Valentine’s Day is not the only reason people think about the heart during February. February is National Heart Month, Feb. 1 is National Wear Red Day (to raise awareness about heart disease in women), and Feb. 7-14 is Congenital Heart Defect Awareness Week. This focus on the heart reminds you and your loved ones to take care of yours.
It is common knowledge that there are steps you can take to make your heart healthier: stop smoking, lower your cholesterol and your blood pressure. However, the American Heart Association says while those rates are decreasing, the rate of death from heart disease is only on track to go down by 6 percent by 2020. That’s because the steps people are taking toward improving their health is often offset by bad habits. The increase in obesity and diabetes, added to only small changes in diet and exercise, counteracts other improvements.
Additionally, a study published by the American Geriatrics Society found that older people who have suffered from a heart attack often do not stick with the drugs prescribed by their doctor. For instance, on average, seniors filled prescriptions for the blood thinner clopidogrel (Plavix) less than half the time. Researchers say the worse they are at filling those prescriptions, the more likely they are to have health problems and die earlier.
This news is especially troubling during the winter. Another study published by the American Heart Association found that heart attacks are more deadly during the winter months. It’s unclear why, but experts speculate that it could be because people are less inclined to exercise when it’s colder.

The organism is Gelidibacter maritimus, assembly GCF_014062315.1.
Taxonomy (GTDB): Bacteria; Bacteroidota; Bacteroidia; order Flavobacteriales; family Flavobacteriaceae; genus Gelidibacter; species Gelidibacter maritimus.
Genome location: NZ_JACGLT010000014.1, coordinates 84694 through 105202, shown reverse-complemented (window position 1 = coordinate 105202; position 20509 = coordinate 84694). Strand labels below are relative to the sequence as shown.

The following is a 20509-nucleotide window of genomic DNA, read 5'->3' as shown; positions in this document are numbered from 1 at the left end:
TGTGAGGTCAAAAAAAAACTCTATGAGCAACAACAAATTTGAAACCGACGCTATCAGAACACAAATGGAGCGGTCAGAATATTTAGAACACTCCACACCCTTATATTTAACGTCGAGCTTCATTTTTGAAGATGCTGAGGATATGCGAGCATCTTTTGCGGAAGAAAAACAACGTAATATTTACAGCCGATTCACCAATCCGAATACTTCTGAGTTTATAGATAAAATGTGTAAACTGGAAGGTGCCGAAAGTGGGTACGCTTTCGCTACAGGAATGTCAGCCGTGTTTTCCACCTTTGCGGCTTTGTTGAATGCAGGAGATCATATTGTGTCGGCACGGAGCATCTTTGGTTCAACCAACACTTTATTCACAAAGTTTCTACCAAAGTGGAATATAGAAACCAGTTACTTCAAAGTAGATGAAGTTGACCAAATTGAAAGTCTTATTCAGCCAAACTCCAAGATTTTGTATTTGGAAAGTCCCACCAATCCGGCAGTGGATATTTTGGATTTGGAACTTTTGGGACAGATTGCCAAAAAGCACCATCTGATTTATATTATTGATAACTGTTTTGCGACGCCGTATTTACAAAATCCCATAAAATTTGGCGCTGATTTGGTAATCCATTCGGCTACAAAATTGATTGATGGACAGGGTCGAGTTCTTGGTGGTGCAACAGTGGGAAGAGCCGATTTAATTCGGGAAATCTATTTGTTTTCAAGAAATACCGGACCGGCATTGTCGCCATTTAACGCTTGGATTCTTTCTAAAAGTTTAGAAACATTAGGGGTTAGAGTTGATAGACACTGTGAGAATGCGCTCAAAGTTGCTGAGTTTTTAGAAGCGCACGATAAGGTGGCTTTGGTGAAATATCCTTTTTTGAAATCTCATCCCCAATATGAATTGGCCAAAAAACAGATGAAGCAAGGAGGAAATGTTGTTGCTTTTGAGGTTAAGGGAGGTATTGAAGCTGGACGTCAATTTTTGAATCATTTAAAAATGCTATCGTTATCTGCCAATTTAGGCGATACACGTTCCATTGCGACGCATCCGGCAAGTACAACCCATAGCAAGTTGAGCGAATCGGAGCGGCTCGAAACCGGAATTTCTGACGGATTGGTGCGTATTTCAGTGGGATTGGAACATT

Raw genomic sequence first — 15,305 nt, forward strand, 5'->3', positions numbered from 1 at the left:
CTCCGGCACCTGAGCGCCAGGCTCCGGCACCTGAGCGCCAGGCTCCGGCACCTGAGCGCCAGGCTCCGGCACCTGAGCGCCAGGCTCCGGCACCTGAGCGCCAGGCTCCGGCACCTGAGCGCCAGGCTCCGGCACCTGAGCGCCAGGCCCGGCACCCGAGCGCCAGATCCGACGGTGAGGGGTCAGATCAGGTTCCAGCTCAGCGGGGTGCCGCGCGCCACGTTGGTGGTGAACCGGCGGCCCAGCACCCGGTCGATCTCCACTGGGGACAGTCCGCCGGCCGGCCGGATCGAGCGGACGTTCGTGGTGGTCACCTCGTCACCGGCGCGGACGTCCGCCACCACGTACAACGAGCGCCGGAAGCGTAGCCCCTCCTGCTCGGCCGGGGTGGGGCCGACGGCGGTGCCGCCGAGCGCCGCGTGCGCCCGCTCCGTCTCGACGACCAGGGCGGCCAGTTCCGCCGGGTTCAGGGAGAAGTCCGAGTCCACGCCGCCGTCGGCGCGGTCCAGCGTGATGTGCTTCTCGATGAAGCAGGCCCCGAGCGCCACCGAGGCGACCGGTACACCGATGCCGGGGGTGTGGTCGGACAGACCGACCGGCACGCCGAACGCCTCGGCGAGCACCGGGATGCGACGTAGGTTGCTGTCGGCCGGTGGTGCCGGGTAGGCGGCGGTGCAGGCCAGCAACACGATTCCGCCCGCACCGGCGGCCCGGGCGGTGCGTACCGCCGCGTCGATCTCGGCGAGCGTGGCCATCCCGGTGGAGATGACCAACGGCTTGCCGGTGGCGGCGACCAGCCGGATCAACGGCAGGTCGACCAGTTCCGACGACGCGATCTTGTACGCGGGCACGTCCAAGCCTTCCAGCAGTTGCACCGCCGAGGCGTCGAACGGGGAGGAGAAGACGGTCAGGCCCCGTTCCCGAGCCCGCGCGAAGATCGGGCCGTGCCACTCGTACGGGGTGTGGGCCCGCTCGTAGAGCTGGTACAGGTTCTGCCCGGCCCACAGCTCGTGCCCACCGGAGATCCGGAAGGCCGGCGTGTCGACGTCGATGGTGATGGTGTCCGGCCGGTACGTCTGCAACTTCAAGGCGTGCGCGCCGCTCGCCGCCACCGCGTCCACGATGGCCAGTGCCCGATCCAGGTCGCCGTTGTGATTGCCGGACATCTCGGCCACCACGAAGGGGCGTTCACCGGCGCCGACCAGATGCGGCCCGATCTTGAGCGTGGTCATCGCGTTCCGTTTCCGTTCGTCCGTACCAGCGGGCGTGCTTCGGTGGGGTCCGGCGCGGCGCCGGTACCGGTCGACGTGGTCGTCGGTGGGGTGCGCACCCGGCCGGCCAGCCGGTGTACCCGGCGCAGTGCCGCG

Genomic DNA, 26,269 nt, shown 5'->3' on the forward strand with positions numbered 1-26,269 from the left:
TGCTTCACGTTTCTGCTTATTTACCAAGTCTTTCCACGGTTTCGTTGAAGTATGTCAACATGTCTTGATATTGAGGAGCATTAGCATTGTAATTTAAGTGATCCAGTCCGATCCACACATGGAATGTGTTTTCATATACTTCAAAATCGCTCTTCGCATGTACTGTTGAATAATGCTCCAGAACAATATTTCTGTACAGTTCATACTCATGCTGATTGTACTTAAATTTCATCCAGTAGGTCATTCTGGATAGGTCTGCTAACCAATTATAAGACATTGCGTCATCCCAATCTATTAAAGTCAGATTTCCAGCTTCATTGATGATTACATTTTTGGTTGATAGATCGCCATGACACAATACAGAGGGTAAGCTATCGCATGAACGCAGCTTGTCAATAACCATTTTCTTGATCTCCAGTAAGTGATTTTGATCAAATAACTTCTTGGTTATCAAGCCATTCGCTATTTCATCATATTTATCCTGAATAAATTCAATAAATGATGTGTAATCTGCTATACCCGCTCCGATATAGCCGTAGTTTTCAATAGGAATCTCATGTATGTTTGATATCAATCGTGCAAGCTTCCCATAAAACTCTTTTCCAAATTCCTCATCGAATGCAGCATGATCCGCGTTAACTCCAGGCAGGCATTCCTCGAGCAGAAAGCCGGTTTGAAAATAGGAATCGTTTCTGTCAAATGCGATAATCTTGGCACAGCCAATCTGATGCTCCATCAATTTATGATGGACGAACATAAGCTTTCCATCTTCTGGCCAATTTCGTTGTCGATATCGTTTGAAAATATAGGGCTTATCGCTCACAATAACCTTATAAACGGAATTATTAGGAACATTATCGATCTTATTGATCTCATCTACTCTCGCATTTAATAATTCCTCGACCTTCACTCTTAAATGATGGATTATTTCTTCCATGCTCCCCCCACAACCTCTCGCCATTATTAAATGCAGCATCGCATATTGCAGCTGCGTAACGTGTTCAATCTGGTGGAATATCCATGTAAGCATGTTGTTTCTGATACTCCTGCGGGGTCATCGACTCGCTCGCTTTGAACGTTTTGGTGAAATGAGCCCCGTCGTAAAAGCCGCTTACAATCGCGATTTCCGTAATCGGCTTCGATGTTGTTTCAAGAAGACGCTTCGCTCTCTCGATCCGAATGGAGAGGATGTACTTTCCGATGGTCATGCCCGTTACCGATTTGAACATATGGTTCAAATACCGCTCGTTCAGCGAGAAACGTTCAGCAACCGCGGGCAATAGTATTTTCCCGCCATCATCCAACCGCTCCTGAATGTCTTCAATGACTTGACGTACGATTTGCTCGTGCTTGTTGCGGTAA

Knowing the health of your heart can be as easy as looking in the mirror. The American Heart Association says people who look old, with receding hairlines, bald heads, creases near their ear lobes, or bumpy deposits on their eyelids, have a greater chance of developing of heart disease than younger-looking people the same age. Doctors say this is the difference between biological and chronological age.
Whatever the problems with your heart, you do not need to confront them alone. The American Heart Association has a wide range of resources at www.heart.org. Homewatch CareGivers can also provide help in monitoring medications, making sure you or your loved one eat the proper diet, and make sure there is guidance from a doctor when needed.